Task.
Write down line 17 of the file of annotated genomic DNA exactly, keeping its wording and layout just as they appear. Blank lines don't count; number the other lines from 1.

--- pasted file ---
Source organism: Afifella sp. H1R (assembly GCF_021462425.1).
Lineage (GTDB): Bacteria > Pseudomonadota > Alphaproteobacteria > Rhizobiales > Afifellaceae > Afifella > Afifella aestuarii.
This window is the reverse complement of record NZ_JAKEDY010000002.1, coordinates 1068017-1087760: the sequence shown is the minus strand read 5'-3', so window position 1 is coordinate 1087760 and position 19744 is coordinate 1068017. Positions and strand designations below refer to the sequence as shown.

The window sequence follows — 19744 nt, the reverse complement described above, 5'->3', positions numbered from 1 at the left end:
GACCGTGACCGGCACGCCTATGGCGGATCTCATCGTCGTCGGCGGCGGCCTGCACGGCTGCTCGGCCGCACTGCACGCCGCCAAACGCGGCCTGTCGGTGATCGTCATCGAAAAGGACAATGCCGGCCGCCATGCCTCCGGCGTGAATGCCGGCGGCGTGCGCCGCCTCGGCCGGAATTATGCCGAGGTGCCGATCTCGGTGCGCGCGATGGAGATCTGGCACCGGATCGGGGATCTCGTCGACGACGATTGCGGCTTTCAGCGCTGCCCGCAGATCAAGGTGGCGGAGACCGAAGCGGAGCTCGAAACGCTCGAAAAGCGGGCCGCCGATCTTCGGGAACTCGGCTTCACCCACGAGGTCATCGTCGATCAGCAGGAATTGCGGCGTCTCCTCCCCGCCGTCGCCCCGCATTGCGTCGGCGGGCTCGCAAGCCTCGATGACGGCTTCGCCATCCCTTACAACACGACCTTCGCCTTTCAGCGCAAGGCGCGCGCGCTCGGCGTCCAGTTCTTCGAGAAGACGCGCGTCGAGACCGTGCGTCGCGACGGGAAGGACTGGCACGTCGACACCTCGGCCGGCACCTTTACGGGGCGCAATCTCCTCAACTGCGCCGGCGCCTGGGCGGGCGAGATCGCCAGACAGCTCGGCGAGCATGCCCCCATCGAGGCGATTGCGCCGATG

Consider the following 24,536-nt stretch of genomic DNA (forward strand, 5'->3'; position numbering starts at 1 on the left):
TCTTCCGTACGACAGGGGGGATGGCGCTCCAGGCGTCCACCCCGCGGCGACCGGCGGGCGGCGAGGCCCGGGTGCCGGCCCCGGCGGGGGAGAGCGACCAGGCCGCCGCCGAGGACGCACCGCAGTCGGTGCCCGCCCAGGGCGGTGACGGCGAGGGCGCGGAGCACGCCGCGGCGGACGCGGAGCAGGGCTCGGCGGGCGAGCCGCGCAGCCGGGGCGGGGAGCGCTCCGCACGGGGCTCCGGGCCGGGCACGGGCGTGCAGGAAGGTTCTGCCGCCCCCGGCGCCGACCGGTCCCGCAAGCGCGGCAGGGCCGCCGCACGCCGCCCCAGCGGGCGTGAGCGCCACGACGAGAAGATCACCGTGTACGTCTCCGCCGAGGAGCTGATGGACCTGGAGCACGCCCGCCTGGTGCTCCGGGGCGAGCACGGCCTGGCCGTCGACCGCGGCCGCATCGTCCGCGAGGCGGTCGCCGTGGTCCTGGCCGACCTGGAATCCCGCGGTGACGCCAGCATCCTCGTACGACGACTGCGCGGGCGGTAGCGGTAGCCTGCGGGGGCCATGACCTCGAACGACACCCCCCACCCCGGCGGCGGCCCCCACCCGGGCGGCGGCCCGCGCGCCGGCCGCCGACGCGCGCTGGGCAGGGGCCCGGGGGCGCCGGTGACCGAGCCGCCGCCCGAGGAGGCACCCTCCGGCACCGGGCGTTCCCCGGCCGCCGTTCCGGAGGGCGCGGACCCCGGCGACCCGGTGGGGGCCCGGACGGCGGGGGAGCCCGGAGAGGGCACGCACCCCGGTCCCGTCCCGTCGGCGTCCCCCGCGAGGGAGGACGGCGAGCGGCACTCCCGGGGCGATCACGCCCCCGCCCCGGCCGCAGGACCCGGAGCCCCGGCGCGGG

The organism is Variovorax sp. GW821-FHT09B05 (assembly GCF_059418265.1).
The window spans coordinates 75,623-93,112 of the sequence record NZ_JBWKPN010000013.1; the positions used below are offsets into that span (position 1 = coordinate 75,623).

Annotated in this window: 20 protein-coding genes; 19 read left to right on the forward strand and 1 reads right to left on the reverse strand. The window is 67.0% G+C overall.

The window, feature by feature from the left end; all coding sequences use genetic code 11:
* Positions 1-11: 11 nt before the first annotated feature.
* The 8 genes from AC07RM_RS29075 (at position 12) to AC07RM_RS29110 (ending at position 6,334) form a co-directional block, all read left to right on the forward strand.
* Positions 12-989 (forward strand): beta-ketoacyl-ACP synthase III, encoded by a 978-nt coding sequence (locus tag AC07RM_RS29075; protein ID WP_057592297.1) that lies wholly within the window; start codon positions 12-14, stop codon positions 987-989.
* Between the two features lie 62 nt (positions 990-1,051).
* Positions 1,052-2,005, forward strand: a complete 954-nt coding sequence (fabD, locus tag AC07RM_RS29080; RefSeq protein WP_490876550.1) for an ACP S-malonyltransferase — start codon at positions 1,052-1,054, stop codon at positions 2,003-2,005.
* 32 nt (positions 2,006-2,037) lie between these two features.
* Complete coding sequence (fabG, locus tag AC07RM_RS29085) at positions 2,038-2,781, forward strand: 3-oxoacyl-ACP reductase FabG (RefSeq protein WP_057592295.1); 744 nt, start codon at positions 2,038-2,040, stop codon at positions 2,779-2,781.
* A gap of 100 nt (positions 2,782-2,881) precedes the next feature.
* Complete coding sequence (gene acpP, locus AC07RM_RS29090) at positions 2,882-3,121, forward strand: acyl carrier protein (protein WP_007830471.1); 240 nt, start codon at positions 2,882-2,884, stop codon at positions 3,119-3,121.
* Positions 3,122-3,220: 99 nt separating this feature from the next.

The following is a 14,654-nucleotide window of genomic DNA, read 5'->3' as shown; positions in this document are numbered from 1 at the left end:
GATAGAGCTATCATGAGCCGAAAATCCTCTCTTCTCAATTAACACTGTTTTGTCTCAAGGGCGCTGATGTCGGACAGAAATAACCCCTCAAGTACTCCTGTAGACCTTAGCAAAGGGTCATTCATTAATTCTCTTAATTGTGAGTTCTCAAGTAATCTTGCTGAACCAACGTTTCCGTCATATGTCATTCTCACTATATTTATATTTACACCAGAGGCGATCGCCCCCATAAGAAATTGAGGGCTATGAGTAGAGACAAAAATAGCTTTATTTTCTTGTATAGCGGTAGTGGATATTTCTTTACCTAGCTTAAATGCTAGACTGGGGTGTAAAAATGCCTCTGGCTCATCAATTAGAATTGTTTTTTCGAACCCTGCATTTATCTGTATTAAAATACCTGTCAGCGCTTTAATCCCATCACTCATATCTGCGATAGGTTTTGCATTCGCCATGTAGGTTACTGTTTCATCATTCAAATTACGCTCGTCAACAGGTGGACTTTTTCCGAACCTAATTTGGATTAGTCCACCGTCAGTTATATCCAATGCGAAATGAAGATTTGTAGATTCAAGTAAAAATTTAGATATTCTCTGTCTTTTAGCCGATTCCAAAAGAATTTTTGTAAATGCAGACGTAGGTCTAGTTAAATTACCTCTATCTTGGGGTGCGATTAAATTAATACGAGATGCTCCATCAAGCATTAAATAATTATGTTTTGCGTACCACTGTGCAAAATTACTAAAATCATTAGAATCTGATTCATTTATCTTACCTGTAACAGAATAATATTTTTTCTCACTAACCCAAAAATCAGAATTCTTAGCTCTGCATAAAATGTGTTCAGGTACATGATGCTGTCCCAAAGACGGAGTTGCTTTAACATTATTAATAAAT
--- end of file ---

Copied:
* 32 nt (positions 2,006-2,037) lie between these two features.